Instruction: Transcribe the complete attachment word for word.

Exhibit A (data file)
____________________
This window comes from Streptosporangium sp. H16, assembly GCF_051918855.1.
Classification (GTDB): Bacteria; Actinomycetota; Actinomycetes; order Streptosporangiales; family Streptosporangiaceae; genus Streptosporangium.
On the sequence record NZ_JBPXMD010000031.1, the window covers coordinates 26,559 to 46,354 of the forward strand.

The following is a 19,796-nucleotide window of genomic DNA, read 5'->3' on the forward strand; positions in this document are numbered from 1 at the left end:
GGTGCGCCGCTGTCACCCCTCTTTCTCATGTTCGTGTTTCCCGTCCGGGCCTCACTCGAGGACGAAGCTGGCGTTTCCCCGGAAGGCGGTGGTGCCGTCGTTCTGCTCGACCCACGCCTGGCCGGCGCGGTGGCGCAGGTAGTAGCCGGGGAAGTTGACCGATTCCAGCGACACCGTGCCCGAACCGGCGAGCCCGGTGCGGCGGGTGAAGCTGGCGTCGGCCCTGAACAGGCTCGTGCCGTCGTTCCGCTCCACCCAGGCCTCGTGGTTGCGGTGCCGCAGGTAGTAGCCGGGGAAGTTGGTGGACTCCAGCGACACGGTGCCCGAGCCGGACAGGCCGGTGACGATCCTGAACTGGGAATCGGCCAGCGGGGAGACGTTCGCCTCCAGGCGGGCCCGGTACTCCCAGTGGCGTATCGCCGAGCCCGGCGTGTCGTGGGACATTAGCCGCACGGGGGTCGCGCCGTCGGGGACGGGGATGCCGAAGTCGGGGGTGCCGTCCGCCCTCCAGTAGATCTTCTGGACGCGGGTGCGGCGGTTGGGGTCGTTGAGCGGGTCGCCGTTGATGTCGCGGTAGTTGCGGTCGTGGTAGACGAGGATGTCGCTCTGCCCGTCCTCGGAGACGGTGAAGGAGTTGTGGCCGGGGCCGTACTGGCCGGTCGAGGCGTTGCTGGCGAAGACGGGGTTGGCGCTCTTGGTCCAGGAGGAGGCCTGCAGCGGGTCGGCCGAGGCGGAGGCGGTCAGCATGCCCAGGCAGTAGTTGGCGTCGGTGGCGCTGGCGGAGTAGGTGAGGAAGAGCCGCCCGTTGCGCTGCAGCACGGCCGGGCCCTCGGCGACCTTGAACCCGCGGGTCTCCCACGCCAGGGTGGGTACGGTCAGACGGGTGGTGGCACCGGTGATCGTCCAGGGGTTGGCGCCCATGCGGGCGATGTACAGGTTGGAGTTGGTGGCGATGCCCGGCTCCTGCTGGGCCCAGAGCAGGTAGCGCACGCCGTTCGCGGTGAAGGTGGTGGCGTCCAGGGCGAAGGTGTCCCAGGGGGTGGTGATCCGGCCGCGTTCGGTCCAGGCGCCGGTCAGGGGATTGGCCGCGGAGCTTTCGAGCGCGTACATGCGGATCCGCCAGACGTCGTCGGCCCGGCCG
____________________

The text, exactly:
This window comes from Streptosporangium sp. H16, assembly GCF_051918855.1.
Classification (GTDB): Bacteria; Actinomycetota; Actinomycetes; order Streptosporangiales; family Streptosporangiaceae; genus Streptosporangium.
On the sequence record NZ_JBPXMD010000031.1, the window covers coordinates 26,559 to 46,354 of the forward strand.

The following is a 19,796-nucleotide window of genomic DNA, read 5'->3' on the forward strand; positions in this document are numbered from 1 at the left end:
GGTGCGCCGCTGTCACCCCTCTTTCTCATGTTCGTGTTTCCCGTCCGGGCCTCACTCGAGGACGAAGCTGGCGTTTCCCCGGAAGGCGGTGGTGCCGTCGTTCTGCTCGACCCACGCCTGGCCGGCGCGGTGGCGCAGGTAGTAGCCGGGGAAGTTGACCGATTCCAGCGACACCGTGCCCGAACCGGCGAGCCCGGTGCGGCGGGTGAAGCTGGCGTCGGCCCTGAACAGGCTCGTGCCGTCGTTCCGCTCCACCCAGGCCTCGTGGTTGCGGTGCCGCAGGTAGTAGCCGGGGAAGTTGGTGGACTCCAGCGACACGGTGCCCGAGCCGGACAGGCCGGTGACGATCCTGAACTGGGAATCGGCCAGCGGGGAGACGTTCGCCTCCAGGCGGGCCCGGTACTCCCAGTGGCGTATCGCCGAGCCCGGCGTGTCGTGGGACATTAGCCGCACGGGGGTCGCGCCGTCGGGGACGGGGATGCCGAAGTCGGGGGTGCCGTCCGCCCTCCAGTAGATCTTCTGGACGCGGGTGCGGCGGTTGGGGTCGTTGAGCGGGTCGCCGTTGATGTCGCGGTAGTTGCGGTCGTGGTAGACGAGGATGTCGCTCTGCCCGTCCTCGGAGACGGTGAAGGAGTTGTGGCCGGGGCCGTACTGGCCGGTCGAGGCGTTGCTGGCGAAGACGGGGTTGGCGCTCTTGGTCCAGGAGGAGGCCTGCAGCGGGTCGGCCGAGGCGGAGGCGGTCAGCATGCCCAGGCAGTAGTTGGCGTCGGTGGCGCTGGCGGAGTAGGTGAGGAAGAGCCGCCCGTTGCGCTGCAGCACGGCCGGGCCCTCGGCGACCTTGAACCCGCGGGTCTCCCACGCCAGGGTGGGTACGGTCAGACGGGTGGTGGCACCGGTGATCGTCCAGGGGTTGGCGCCCATGCGGGCGATGTACAGGTTGGAGTTGGTGGCGATGCCCGGCTCCTGCTGGGCCCAGAGCAGGTAGCGCACGCCGTTCGCGGTGAAGGTGGTGGCGTCCAGGGCGAAGGTGTCCCAGGGGGTGGTGATCCGGCCGCGTTCGGTCCAGGCGCCGGTCAGGGGATTGGCCGCGGAGCTTTCGAGCGCGTACATGCGGATCCGCCAGACGTCGTCGGCCCGGCCG